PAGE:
Rodriguez challenges the sixteen-level enhancement under U.S.S.G. § 2L1.2(b)(1)(A)(ii) imposed by the district court. Additionally, he contends that neither he nor the government intended to include the characterization of his prior New Jersey conviction within the purview of the appeal waiver. Therefore, he argues that his appeal is not barred. Before we address Rodriguez's challenge to his sentence, we must first determine whether he waived his right to appeal this issue.
The validity of a party's waiver of appeal is reviewed de novo. United States v. Burns, 433 F.3d 442, 445 (5th Cir.2005). A defendant may waive his statutory right to appeal as part of a valid plea agreement, provided (1) his or her waiver is knowing and voluntary, and (2) the waiver applies to the circumstances at hand, based on the plain language of the agreement. United States v. Scallon, 683 F.3d 680, 682 (5th Cir.2012) (internal quotation marks and citation omitted) (per curiam).
When determining the proper scope of a waiver, courts utilize ordinary principles of contract interpretation. United States v. Cooley, 590 F.3d 293, 296 (5th Cir.2009). Although waivers are interpreted narrowly against the government, id., courts will not read ambiguity into an agreement in which none readily manifests itself. United States v. Lopez, 427 Fed.Appx. 402, 403 (5th Cir.2011) (per curiam) (unpublished) (citing United States v. Bond, 414 F.3d 542, 545 (5th Cir.2005)). Thus, [i]n the absence of evidence that the parties to the agreement intended [ ] a specialized, non-natural definition, we apply the term's usual and ordinary meaning. United States v. Jacobs, 635 F.3d 778, 781 (5th Cir.2011) (per curiam) (internal quotation marks and citation omitted) (second alteration in original). Rodriguez does not allege that his appeal waiver was unknowing and involuntary. Therefore, we proceed to address whether his waiver encompasses the proper characterization of his prior New Jersey conviction.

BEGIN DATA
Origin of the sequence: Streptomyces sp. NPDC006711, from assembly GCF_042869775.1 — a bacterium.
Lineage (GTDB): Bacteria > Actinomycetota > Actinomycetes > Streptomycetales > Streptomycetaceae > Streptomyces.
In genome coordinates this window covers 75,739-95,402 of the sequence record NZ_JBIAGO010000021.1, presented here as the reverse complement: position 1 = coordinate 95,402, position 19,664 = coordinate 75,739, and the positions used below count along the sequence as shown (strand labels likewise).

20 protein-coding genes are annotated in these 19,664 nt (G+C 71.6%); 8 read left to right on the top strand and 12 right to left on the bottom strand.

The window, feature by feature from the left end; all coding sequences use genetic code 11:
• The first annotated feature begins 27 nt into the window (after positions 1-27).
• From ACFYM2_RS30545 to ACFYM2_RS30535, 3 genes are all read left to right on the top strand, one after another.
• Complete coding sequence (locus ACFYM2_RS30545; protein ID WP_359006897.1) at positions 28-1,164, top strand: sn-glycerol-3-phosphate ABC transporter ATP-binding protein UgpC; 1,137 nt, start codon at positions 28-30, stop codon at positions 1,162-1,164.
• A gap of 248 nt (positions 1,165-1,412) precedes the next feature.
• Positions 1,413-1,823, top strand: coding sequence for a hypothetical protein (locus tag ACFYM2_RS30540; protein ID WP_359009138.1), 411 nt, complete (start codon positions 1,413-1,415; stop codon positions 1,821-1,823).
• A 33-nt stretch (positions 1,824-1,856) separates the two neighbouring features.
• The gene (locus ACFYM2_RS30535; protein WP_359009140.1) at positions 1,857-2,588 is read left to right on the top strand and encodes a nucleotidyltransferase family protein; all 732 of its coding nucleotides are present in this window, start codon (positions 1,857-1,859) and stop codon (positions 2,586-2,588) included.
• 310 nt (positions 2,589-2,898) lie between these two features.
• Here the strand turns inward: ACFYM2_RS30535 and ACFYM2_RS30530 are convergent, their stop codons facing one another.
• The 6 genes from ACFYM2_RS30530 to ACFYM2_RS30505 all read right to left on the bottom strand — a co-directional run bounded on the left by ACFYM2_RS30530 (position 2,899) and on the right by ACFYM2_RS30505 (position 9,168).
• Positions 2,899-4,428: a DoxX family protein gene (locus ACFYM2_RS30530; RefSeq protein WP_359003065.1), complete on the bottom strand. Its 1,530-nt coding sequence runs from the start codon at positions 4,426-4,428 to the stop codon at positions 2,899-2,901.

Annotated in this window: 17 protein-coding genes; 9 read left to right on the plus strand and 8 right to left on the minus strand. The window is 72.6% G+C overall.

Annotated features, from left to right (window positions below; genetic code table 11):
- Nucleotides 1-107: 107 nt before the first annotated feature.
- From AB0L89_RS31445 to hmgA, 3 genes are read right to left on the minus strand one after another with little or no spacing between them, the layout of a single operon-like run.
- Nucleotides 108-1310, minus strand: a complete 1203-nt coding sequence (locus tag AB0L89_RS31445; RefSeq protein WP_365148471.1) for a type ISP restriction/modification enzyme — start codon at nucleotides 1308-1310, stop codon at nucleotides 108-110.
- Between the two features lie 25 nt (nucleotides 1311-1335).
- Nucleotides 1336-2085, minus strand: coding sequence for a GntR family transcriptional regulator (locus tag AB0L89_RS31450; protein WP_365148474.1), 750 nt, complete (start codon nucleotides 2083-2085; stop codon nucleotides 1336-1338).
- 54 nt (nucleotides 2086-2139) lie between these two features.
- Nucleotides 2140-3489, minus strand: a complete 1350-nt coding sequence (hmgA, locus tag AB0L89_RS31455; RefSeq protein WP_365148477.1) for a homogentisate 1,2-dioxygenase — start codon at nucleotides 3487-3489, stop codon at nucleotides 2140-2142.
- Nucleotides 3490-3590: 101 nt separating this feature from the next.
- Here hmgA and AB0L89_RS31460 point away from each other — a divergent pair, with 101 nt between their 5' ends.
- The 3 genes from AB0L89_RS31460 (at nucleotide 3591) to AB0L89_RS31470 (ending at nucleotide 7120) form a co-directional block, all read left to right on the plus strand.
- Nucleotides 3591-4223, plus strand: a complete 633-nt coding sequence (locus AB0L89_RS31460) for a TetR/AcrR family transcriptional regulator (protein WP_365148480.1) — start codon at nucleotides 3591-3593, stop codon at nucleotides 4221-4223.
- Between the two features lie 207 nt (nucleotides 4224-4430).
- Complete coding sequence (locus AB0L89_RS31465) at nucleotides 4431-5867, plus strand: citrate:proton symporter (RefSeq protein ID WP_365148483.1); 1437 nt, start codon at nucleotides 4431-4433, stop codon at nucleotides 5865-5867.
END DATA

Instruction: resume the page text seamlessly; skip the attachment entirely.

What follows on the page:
The appeal waiver explicitly and unambiguously encompassed the right to appeal the sentence imposed or the manner in which it was determined on any
grounds set forth in Title 18 U.S.C. § 3742
. Applying the ordinary meaning of the language used in the waiver, the waiver expressly covers Rodriguez's right to challenge the New Jersey conviction. As evidence that the issue on appeal does not fall within the appeal waiver, Rodriguez relies on the MJ's statement during the rearraignment that Rodriguez retained the right to object to the characterization of his prior New Jersey conviction. However, this statement was made during the recitation of the factual basis for Rodriguez's plea. While the MJ's statement permitted Rodriguez to raise this objection during sentencing, it did not carve out an exception to the appeal waiver. During the rearraignment, Rodriguez acknowledged that he read and understood the plea agreement, which, as noted above, explicitly encompasses the characterization of his prior New Jersey conviction. Accordingly, we hold that the characterization of Rodriguez's New Jersey conviction falls within the scope of his appeal waiver. Therefore, Rodriguez has waived his right to raise this issue on appeal, and we need not address Rodriguez's challenge regarding his sentence.
Because Rodriguez waived his right to appeal his sentence, his appeal is DISMISSED.